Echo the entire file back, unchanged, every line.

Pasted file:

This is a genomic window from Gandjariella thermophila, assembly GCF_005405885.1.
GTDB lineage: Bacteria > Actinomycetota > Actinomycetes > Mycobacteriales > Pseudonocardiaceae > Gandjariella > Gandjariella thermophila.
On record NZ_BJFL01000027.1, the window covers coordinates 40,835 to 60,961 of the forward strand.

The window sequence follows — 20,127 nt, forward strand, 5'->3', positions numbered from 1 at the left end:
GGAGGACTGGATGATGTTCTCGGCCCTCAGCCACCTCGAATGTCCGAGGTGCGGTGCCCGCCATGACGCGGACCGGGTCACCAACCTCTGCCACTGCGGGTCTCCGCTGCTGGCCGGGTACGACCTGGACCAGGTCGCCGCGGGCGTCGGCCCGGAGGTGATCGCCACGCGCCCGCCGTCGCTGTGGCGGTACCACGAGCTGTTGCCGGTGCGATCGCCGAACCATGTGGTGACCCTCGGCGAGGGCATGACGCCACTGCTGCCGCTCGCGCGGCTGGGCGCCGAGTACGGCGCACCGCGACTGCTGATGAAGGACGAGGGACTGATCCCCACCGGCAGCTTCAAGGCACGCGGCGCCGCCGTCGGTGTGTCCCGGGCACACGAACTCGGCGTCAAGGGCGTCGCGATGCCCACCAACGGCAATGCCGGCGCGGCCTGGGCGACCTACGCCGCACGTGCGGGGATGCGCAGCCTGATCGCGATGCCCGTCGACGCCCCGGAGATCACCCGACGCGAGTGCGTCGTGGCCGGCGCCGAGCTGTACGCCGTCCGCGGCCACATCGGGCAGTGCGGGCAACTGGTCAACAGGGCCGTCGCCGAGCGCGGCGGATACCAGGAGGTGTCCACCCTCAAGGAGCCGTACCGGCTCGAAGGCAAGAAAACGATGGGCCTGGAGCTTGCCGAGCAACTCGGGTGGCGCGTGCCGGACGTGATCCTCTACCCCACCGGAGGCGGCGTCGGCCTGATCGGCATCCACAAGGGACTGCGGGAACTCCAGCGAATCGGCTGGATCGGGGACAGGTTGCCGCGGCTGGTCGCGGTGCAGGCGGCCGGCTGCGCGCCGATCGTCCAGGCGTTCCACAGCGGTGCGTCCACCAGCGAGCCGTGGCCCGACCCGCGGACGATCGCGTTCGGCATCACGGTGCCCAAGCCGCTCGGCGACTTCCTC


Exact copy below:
This is a genomic window from Gandjariella thermophila, assembly GCF_005405885.1.
GTDB lineage: Bacteria > Actinomycetota > Actinomycetes > Mycobacteriales > Pseudonocardiaceae > Gandjariella > Gandjariella thermophila.
On record NZ_BJFL01000027.1, the window covers coordinates 40,835 to 60,961 of the forward strand.

The window sequence follows — 20,127 nt, forward strand, 5'->3', positions numbered from 1 at the left end:
GGAGGACTGGATGATGTTCTCGGCCCTCAGCCACCTCGAATGTCCGAGGTGCGGTGCCCGCCATGACGCGGACCGGGTCACCAACCTCTGCCACTGCGGGTCTCCGCTGCTGGCCGGGTACGACCTGGACCAGGTCGCCGCGGGCGTCGGCCCGGAGGTGATCGCCACGCGCCCGCCGTCGCTGTGGCGGTACCACGAGCTGTTGCCGGTGCGATCGCCGAACCATGTGGTGACCCTCGGCGAGGGCATGACGCCACTGCTGCCGCTCGCGCGGCTGGGCGCCGAGTACGGCGCACCGCGACTGCTGATGAAGGACGAGGGACTGATCCCCACCGGCAGCTTCAAGGCACGCGGCGCCGCCGTCGGTGTGTCCCGGGCACACGAACTCGGCGTCAAGGGCGTCGCGATGCCCACCAACGGCAATGCCGGCGCGGCCTGGGCGACCTACGCCGCACGTGCGGGGATGCGCAGCCTGATCGCGATGCCCGTCGACGCCCCGGAGATCACCCGACGCGAGTGCGTCGTGGCCGGCGCCGAGCTGTACGCCGTCCGCGGCCACATCGGGCAGTGCGGGCAACTGGTCAACAGGGCCGTCGCCGAGCGCGGCGGATACCAGGAGGTGTCCACCCTCAAGGAGCCGTACCGGCTCGAAGGCAAGAAAACGATGGGCCTGGAGCTTGCCGAGCAACTCGGGTGGCGCGTGCCGGACGTGATCCTCTACCCCACCGGAGGCGGCGTCGGCCTGATCGGCATCCACAAGGGACTGCGGGAACTCCAGCGAATCGGCTGGATCGGGGACAGGTTGCCGCGGCTGGTCGCGGTGCAGGCGGCCGGCTGCGCGCCGATCGTCCAGGCGTTCCACAGCGGTGCGTCCACCAGCGAGCCGTGGCCCGACCCGCGGACGATCGCGTTCGGCATCACGGTGCCCAAGCCGCTCGGCGACTTCCTC